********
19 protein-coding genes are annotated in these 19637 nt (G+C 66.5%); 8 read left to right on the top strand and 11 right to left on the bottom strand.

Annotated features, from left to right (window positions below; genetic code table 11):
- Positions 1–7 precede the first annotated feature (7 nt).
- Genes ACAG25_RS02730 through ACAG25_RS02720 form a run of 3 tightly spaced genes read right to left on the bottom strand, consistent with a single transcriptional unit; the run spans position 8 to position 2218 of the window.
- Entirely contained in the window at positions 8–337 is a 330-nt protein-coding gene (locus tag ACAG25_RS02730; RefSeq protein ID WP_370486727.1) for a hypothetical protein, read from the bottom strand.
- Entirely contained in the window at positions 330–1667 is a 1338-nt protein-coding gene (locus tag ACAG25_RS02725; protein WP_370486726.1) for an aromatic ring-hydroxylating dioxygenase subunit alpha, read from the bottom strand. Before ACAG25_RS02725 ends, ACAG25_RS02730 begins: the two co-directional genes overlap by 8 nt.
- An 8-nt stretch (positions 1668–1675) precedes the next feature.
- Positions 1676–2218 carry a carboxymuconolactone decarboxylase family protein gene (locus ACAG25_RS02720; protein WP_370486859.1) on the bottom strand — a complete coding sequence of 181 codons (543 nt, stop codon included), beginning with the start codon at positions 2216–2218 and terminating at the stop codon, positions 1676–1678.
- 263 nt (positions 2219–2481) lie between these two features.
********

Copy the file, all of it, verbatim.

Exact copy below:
19 protein-coding genes are annotated in these 19637 nt (G+C 66.5%); 8 read left to right on the top strand and 11 right to left on the bottom strand.

Annotated features, from left to right (window positions below; genetic code table 11):
- Positions 1–7 precede the first annotated feature (7 nt).
- Genes ACAG25_RS02730 through ACAG25_RS02720 form a run of 3 tightly spaced genes read right to left on the bottom strand, consistent with a single transcriptional unit; the run spans position 8 to position 2218 of the window.
- Entirely contained in the window at positions 8–337 is a 330-nt protein-coding gene (locus tag ACAG25_RS02730; RefSeq protein ID WP_370486727.1) for a hypothetical protein, read from the bottom strand.
- Entirely contained in the window at positions 330–1667 is a 1338-nt protein-coding gene (locus tag ACAG25_RS02725; protein WP_370486726.1) for an aromatic ring-hydroxylating dioxygenase subunit alpha, read from the bottom strand. Before ACAG25_RS02725 ends, ACAG25_RS02730 begins: the two co-directional genes overlap by 8 nt.
- An 8-nt stretch (positions 1668–1675) precedes the next feature.
- Positions 1676–2218 carry a carboxymuconolactone decarboxylase family protein gene (locus ACAG25_RS02720; protein WP_370486859.1) on the bottom strand — a complete coding sequence of 181 codons (543 nt, stop codon included), beginning with the start codon at positions 2216–2218 and terminating at the stop codon, positions 1676–1678.
- 263 nt (positions 2219–2481) lie between these two features.